Tolstoy or Dostoevsky  

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"Dostoevsky knew the works of Sade and such classics of lechery as Therese Philosophe (Montigny's book is referred to several times in the notes for The Idiot and The Possessed). He dwelt on themes which are “decadent” in the historical and technical sense. His “proud women” are related to the femmes fatales and vampires cited in The Romantic Agony. And there are sadistic elements in Dostoevsky's treatment of sexual crime. But we must be careful to distinguish his very special handling of the Gothic conventions and to understand the part of Dostoevskyan metaphysics behind the techniques of melodrama. If we do so, it becomes difficult to accept Praz's assertion that “from Gilles de Rais to Dostoevsky the parabola of vice is always identical."" -- Tolstoy or Dostoevsky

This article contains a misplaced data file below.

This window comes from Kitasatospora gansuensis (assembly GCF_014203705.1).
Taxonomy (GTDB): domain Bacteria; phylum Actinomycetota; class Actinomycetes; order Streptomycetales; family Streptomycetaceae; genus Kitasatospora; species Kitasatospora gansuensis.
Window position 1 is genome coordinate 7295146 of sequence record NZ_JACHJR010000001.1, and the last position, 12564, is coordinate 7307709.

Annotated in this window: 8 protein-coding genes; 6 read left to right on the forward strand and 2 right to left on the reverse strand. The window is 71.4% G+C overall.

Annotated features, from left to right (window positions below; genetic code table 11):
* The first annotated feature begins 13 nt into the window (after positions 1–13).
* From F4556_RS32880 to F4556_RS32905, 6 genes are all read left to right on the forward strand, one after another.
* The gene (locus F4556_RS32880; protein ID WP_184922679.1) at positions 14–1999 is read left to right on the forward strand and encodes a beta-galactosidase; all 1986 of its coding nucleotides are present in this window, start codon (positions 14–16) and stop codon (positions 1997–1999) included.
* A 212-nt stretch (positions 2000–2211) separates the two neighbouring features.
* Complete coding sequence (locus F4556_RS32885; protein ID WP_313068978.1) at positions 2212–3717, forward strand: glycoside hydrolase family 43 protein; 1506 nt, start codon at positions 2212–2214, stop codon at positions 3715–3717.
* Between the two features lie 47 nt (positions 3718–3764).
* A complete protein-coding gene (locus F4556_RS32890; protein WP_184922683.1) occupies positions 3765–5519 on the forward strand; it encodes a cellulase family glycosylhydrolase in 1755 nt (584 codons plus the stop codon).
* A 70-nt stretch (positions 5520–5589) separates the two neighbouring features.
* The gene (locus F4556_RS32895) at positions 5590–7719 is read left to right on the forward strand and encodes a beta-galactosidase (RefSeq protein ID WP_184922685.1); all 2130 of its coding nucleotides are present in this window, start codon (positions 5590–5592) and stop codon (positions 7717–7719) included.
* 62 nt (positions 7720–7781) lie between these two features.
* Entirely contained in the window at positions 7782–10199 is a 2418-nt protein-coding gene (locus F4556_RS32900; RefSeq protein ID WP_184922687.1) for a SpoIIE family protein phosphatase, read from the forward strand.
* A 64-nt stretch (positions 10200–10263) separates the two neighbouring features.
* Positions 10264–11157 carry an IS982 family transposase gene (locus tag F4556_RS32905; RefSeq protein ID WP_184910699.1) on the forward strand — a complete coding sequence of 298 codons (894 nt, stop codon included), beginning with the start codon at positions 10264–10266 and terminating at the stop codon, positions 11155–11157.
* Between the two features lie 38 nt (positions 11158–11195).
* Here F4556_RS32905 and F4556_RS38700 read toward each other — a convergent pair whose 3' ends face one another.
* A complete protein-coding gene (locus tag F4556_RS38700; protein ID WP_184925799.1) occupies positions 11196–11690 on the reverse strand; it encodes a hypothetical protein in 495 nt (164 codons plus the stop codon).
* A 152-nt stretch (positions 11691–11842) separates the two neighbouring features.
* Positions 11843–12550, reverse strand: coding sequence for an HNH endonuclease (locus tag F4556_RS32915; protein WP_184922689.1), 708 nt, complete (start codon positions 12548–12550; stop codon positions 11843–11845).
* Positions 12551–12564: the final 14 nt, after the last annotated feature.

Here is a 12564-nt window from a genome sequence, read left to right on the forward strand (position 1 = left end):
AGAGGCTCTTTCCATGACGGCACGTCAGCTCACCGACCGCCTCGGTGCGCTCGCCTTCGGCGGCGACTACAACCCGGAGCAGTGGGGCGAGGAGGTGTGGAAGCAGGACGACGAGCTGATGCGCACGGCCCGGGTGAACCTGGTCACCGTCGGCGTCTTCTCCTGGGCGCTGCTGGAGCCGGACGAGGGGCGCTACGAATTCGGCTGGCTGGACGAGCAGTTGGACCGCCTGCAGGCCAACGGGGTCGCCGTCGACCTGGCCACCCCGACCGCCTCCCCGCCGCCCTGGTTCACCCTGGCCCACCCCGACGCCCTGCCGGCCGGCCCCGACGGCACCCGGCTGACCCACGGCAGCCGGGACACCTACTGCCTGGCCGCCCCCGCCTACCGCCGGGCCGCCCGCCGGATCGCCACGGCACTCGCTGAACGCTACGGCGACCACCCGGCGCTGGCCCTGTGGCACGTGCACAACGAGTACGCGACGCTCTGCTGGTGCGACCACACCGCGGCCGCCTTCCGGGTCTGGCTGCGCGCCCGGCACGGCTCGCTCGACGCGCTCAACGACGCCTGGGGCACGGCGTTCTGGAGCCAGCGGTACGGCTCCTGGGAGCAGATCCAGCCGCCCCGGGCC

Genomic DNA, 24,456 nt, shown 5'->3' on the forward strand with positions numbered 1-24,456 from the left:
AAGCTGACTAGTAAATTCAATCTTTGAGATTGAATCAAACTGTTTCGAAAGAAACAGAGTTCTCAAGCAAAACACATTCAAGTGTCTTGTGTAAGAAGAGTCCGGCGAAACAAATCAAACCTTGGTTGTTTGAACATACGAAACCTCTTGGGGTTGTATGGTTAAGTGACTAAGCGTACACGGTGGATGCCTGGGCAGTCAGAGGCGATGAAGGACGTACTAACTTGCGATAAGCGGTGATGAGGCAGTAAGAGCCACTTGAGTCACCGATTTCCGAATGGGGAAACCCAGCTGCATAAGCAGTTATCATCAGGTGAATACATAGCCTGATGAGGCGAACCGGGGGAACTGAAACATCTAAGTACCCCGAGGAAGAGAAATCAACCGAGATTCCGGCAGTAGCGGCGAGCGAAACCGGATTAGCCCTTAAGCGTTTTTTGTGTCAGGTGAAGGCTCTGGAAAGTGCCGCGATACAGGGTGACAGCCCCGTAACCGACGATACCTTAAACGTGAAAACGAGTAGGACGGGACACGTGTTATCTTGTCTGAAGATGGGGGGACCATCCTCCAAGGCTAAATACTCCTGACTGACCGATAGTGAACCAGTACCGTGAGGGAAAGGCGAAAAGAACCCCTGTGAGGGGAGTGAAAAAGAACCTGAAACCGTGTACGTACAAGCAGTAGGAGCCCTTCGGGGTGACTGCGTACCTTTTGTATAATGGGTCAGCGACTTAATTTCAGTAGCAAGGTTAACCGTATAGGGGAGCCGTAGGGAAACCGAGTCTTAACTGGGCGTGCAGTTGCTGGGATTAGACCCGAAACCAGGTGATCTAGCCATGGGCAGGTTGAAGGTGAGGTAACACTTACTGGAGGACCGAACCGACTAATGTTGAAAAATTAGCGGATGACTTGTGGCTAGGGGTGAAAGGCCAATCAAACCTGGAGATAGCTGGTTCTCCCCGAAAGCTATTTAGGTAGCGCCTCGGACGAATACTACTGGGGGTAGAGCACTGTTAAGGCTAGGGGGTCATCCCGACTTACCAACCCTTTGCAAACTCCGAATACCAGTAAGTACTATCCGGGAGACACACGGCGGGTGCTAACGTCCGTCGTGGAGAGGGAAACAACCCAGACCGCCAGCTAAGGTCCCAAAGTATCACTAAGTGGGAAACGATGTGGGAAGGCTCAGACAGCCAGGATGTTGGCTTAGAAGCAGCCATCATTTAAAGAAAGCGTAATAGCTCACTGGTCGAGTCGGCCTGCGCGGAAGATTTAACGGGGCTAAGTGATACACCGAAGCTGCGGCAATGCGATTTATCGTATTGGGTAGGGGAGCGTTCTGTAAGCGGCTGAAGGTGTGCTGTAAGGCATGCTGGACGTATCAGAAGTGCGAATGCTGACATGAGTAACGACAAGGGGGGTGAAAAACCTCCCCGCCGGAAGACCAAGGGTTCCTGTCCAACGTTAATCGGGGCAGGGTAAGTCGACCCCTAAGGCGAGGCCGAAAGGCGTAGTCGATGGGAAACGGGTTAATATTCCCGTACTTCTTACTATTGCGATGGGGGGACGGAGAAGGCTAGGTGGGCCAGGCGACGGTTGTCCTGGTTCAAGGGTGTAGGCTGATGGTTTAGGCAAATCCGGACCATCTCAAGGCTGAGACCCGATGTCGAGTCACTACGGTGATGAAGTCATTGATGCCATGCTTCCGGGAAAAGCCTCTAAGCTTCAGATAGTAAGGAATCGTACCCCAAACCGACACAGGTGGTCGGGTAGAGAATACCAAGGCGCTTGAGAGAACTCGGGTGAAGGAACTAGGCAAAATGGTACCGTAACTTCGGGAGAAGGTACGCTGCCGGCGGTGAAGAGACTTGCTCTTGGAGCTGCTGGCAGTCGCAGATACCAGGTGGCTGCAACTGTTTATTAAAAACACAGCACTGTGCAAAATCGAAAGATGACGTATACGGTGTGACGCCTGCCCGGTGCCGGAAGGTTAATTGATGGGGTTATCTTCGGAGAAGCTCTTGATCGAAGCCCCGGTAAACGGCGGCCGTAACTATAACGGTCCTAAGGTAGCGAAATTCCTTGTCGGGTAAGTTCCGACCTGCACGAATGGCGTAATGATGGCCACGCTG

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Train wreck at Montparnasse (October 22, 1895) by Studio Lévy and Sons.
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Train wreck at Montparnasse (October 22, 1895) by Studio Lévy and Sons.

Tolstoy or Dostoevsky: An Essay in Contrast (1960) is a book by George Steiner.

It is a study of the different ideas and ideologies of the Russian writers Leo Tolstoy and Fyodor Dostoevsky.



Unless indicated otherwise, the text in this article is either based on Wikipedia article "Tolstoy or Dostoevsky" or another language Wikipedia page thereof used under the terms of the GNU Free Documentation License; or on original research by Jahsonic and friends. See Art and Popular Culture's copyright notice.

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